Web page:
Wednesday, 4 July 2012

“Peak oil” is past

It’s fascinating to see someone’s delusions falling off before your eyes. Environmentalists George Monbiot is moving bit-by-bit with baby steps away from his more lunatic ideas, and down the path trod before him by the likes of Bjorn Lomborg, David Bellamy, James Lovelock and Patrick Moore—sane folk who looked again at some of the enviro-lunacy they helped to promulgate and found it wanting.

He still has a long way to go before you’d call him sane.  But he did call out The Team on what was exposed in their ClimateGate emails.  And he has come out in today's Guardian admitting he was wrong on “peak oil.”  Rather than being at its peak, as he and his colleagues had claimed so noisily, even he now can’t avoid noticing oil is pouring out of the ground all around the world in increasing amounts even as available oil reserves are growing.

And why were he and his colleagues so wrong? In a word: Economics—the very laws of economics he’d never bothered to notice before, especially the principle observing that as prices for commodities go up, more production of those commodities (or substitutes for them) tends to comes on stream. For there is compelling evidence, writes Monbiot, that despite the best efforts of the likes of the Lucy Lawlesses and George Monbiots of the world to stop exploration and slow new production, a new boom in oil production has just begun.

The constraints on oil supply over the past 10 years appear to have had more to do with money than geology. The low prices before 2003 had discouraged investors from developing difficult fields. The high prices of the past few years have changed that.

Great news!

Unless, like George, you’re still a warmist and convinced fossil-fueled climate change is the new Armageddon.


  1. Seems to me the concept of peak oil is sound - it's a finite resource that will eventually run out.

    What was unsound was the exageration of limited stocks, failure to take into account new technology and options for extraction, and failure to account for the laws of economics which makes alternate forms of oil extraction eventually worth looking at and improving as standard wells dry up.

    So Peak Oil hasn't "gone away", but the alarmist clap-trap that went with it needs to be more moderated. As with most rationales the left come up with.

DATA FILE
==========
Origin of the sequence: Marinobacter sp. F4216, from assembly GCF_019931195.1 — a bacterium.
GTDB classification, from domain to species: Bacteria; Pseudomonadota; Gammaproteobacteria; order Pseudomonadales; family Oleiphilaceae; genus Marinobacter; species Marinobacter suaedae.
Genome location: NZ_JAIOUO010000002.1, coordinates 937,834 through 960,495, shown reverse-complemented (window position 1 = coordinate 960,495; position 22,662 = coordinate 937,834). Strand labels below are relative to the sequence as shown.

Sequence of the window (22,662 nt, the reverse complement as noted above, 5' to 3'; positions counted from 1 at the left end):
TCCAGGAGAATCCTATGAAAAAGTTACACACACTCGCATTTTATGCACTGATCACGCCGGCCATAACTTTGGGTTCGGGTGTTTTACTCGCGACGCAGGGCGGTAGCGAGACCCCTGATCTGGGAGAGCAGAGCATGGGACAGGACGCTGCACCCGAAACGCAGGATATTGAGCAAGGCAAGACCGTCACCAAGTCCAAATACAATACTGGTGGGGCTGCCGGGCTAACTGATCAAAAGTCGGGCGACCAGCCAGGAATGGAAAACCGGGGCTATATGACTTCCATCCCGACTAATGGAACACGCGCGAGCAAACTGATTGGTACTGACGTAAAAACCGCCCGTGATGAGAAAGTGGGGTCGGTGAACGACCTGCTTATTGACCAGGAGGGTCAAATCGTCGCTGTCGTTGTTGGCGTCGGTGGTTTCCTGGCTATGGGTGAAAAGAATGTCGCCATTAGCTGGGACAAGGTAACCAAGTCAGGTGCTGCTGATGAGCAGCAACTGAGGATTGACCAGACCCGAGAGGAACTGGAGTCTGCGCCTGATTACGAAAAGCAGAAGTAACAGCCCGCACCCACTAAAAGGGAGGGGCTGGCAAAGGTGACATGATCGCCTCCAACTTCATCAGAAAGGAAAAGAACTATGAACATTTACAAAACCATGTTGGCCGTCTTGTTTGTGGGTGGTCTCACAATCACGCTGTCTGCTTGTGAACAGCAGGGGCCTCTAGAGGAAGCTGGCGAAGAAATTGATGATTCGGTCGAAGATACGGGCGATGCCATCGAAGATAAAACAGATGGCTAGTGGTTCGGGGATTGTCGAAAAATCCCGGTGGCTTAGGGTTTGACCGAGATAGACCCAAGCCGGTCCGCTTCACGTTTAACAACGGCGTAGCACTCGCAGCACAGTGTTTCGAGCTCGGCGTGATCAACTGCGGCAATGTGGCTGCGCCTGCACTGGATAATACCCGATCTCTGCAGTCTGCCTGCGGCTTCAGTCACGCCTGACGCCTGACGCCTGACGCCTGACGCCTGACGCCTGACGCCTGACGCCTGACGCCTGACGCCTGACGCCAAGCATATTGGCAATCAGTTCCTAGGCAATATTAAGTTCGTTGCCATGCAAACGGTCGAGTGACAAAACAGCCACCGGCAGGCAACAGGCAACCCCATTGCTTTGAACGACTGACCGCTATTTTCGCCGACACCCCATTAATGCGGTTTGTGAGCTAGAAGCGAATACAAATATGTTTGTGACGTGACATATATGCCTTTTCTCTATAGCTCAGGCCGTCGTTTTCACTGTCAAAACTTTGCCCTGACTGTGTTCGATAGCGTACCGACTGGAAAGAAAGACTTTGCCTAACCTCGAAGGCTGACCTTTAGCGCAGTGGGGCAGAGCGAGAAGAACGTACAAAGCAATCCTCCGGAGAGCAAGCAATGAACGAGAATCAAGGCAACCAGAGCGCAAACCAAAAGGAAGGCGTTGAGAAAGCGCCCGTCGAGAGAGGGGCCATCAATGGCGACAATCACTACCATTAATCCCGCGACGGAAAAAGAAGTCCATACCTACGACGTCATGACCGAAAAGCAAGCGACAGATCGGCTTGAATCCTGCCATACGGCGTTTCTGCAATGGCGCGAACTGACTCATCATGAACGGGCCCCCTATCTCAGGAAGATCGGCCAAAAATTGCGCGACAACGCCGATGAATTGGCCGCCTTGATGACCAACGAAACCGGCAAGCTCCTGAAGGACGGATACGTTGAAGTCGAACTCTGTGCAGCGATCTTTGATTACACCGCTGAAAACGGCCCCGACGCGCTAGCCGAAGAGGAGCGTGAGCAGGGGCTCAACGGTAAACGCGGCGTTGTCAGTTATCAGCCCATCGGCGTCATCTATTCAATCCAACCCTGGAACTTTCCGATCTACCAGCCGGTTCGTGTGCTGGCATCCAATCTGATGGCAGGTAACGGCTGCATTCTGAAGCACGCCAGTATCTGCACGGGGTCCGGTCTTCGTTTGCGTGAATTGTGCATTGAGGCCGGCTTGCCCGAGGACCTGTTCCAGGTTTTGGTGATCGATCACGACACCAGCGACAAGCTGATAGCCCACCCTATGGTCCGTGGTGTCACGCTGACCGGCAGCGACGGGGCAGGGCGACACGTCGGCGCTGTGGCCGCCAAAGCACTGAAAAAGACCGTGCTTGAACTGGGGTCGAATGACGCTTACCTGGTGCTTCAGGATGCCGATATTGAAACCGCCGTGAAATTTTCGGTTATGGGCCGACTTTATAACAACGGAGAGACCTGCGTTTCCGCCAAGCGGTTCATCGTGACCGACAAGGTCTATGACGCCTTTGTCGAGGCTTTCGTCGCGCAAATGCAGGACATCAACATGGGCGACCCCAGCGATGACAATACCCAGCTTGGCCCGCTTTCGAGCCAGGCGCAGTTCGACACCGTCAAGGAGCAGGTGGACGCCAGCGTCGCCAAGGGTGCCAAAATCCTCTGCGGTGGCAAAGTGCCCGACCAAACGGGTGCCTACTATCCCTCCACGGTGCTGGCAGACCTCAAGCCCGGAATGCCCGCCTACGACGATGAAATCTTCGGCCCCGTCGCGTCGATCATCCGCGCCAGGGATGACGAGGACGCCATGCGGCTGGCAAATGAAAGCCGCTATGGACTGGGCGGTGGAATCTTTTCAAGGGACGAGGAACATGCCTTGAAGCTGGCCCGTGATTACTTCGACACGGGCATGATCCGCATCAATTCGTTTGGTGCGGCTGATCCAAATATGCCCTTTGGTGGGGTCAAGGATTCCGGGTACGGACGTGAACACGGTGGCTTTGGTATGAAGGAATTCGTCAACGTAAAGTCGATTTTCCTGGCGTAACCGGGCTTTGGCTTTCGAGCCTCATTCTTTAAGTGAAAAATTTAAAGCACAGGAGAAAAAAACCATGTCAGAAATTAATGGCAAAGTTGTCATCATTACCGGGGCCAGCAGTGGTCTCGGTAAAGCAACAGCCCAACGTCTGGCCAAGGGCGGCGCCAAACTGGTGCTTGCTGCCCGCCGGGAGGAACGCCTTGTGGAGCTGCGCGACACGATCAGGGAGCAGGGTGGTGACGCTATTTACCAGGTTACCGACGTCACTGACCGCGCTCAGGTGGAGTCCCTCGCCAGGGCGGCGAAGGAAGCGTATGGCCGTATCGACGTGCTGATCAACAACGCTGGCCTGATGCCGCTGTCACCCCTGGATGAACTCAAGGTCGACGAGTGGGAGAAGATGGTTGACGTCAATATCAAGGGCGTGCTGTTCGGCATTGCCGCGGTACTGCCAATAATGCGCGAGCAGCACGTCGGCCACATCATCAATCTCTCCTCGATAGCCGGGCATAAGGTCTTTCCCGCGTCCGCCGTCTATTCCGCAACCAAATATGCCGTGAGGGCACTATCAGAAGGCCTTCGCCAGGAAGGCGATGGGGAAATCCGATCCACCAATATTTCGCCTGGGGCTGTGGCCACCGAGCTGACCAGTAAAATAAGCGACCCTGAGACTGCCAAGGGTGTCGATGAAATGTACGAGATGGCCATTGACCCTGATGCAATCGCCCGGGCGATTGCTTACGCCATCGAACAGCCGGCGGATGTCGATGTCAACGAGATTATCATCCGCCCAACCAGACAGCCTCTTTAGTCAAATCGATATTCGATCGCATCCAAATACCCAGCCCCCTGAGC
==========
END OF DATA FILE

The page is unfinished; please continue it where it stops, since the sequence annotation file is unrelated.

2. A significant amount of oil will remain in the ground, when we really do pass the peak it will become uneconomic to extract and other technologies will become more affordable and replace oil. Maybe quickly and painfully but it will happen and much oil will be left in the ground. It's the nature of resource use.

    Peak oil is nothing to worry about for anyone who has taken basic economics classes or read a bit about economics online.

  3. The Peak Oil alarmists never clearly answer the question I pose to them all... Have you invested your savings in oil futures? If not, why not?

    If they truly believe oil is running out, and the price will go sky high, then it's a sure thing.

    If they wont, then why the hell should government undertake policies that tax, spend and regulate people who also wont.

    It's hypocrisy of the highest order.

  4. Because LS, money as a motivation is only something those evil, uncaring capitalists have.

    Principled greenies are spending their dosh on cutting down trees for mining petitions, petrol for the outboard motors of their drilling protest rubber dingys and flying to climate conferences on the other side of the world. You know all that moral stuff.

  5. Well, that was interesting then. A totally fact free exchange of mud slinging. Thanks.

  6. Yeah, but 4 comments was the peak. It's all downhill from here until it eventually peters out.

    There are only so many ideas in the world, so we better not use them up too fast.


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